Animals also learn to use tools and techniques from each other. Primates are an excellent example, but I'll make another. There is a recorded case of a bird that has learned to fish, and does so much like we do. The case has been well documented. A kind of bird has developed a relationship with humans and ducks in the area it lives. According to the report I read of it the bird watched the human feed the ducks. When you feed ducks on the water fish come up to nibble the bread. The bird in question is a kind that eats small fish. After several observations of this feeding of the ducks the bird swooped in and stole some of the bread. It was later witness using the bread as bait to cause fish to come to the surface. This is a learned behavior, one that can be passed down to this bird's descendants by observations and learning. As birds generally care for their young it is even likely that it will be. This bird has thus created a social relationship with humans, as they provide something it needs, bait. Without the ducks though there would be no catalyst for the humans to bring the bait where the bird can get it. Thus this bird and its offspring have thus entered into and created a new symbiotic relationship in which no one gets hurt, except the fish. So as symbiotic relationships are one of the hardest parts of evolution to explain, it becomes relevant. Sense we can witness such a relationship start; we can frame how others started.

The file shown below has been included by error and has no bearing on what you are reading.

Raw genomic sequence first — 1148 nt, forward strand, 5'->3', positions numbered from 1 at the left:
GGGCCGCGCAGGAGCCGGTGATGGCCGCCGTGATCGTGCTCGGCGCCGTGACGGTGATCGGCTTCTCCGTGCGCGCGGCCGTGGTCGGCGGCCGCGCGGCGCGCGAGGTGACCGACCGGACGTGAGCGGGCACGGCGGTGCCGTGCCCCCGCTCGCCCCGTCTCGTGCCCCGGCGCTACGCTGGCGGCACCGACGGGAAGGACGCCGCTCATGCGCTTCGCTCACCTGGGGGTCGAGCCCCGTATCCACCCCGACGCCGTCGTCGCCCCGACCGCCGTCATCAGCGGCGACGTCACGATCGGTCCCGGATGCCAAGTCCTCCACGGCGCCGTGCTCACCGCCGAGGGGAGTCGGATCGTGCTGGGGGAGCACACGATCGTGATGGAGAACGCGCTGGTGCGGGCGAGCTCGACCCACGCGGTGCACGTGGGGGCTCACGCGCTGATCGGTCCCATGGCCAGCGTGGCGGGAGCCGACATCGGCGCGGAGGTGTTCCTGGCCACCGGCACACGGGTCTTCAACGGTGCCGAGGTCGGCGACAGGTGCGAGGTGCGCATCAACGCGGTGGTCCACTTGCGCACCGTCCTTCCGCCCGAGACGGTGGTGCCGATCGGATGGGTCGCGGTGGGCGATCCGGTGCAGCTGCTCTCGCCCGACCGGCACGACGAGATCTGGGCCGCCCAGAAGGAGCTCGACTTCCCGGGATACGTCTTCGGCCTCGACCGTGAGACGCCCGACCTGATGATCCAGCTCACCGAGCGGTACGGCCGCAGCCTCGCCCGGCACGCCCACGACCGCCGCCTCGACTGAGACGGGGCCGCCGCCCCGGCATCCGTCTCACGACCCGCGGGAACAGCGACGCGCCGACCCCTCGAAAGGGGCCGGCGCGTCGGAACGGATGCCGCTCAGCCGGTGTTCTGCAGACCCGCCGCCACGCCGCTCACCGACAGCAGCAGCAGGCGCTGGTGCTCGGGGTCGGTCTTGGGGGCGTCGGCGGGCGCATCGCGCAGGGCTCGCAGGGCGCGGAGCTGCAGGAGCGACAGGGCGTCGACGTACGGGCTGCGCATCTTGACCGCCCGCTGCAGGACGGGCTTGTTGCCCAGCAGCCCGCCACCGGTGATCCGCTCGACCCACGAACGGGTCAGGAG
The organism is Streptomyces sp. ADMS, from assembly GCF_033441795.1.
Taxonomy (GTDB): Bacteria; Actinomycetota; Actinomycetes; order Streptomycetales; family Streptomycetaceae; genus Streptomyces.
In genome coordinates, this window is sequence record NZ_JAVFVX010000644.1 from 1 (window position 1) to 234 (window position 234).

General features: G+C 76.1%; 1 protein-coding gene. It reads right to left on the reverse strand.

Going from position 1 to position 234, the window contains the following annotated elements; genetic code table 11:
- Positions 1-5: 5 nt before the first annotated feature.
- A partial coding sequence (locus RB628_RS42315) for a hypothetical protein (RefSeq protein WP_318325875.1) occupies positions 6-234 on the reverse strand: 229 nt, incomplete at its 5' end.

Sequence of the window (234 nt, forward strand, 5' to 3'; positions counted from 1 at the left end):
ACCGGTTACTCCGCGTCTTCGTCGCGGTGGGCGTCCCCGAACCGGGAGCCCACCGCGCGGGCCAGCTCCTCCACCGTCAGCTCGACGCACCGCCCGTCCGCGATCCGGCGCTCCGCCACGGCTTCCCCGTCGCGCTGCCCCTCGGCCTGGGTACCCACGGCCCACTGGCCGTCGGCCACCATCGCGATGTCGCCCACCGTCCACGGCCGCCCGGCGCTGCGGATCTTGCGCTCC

Chromosome count is a complicated matter as chromosomes are so easily changeable. Chromosomes link to each other morph trade and shift in all sorts of ways, sometimes making parts unreadable, other times causing new parts to be readable, and sometimes gaining or losing whole sections. Chromosome length can be very different between different ones, there are some lengths of DNA that are two and three times as long as others, and thus have recombined their codes into new forms. All DNA is made of just four types of acid rearranged into new patterns. It is possible to completely rewrite what a gene says to do by misplacing a single set of these acids. In theory you could recode a gene to make an ear when it was supposed to make a nose. On the same token you could make something produce as a liver when it was going to make a spleen. All the possible combinations of genes are possible from a single strand, just mixed up different ways. Some of these ways work, others don't. Still in a single sequence of AT CG you have all the building blocks of all the other genes in the world, just repeat and shift orders as appropriate and you'll eventually make them all, amazing. Not only that but if you question how organisms can gain chromosome count I must out that some organisms, all on the microscopic level, can absorb and process DNA it has salvaged from dead cells, sometimes of other species. These organisms actually extract DNA from cells they encounter and then either keep and assimilate it or discard it. So they can actually evolve and change very drastically, by absorbing the DNA of other organisms. I'm not even going to get into what Viruses do, they're just plain weird. They can't even reproduce their own DNA; they have to use other organisms to do it for them. I'm not even sure I can count Viruses as organisms, they defy the laws by which I typically classify organisms, still they exist, and they reproduce, even if they use something else's resources to do it.